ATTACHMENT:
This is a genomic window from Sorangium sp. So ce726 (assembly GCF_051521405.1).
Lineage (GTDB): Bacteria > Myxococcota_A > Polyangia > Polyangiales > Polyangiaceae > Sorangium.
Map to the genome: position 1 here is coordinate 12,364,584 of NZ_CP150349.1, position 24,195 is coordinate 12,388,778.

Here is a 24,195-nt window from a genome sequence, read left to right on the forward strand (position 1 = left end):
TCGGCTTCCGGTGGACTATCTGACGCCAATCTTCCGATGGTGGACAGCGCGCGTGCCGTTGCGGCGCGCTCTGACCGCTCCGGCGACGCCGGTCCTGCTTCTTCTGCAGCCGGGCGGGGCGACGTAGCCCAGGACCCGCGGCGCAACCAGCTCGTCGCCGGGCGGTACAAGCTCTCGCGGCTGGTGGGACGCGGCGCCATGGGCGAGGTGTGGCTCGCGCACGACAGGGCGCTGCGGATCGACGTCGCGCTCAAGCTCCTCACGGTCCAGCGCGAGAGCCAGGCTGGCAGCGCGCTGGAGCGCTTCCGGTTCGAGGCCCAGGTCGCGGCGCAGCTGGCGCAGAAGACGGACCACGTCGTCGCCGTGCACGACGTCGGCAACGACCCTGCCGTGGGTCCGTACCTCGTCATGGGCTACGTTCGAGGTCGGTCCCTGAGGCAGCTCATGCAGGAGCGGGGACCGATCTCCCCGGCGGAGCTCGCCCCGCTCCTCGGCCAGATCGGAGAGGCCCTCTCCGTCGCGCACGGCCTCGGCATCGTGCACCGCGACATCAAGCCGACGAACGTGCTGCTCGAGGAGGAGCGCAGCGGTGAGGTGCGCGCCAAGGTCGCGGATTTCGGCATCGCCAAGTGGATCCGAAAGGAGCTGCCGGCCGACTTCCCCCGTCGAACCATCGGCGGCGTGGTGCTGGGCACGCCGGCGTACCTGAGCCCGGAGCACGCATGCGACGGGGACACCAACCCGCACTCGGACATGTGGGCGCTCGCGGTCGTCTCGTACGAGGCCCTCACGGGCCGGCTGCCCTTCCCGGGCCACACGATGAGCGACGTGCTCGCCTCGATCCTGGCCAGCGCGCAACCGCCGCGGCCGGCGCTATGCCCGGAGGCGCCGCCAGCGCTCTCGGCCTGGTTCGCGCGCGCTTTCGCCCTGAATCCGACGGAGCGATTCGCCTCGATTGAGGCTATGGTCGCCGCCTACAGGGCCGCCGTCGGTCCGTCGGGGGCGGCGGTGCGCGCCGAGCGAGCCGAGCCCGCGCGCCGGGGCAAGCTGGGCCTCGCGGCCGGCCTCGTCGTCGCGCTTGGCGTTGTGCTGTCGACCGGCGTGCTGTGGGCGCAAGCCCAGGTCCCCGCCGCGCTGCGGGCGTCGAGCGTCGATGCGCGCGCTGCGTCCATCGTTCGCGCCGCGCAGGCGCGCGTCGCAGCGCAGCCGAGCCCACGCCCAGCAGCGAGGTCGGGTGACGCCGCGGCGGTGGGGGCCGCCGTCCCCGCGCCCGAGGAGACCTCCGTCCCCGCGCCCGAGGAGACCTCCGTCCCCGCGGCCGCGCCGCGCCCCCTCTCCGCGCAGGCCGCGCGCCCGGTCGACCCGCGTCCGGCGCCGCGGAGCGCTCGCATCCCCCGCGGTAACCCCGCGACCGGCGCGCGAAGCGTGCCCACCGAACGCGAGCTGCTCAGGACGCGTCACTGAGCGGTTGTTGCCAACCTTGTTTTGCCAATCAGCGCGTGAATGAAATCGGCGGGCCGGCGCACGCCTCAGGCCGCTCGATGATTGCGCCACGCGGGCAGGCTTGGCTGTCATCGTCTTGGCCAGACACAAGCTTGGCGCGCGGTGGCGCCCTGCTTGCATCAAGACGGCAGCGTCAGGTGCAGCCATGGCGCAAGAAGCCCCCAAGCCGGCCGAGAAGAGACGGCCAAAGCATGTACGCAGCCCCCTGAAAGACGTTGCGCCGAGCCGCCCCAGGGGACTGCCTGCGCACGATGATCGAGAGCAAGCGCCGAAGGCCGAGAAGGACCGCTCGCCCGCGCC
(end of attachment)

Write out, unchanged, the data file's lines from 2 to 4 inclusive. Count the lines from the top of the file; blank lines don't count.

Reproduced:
Lineage (GTDB): Bacteria > Myxococcota_A > Polyangia > Polyangiales > Polyangiaceae > Sorangium.
Map to the genome: position 1 here is coordinate 12,364,584 of NZ_CP150349.1, position 24,195 is coordinate 12,388,778.

Here is a 24,195-nt window from a genome sequence, read left to right on the forward strand (position 1 = left end):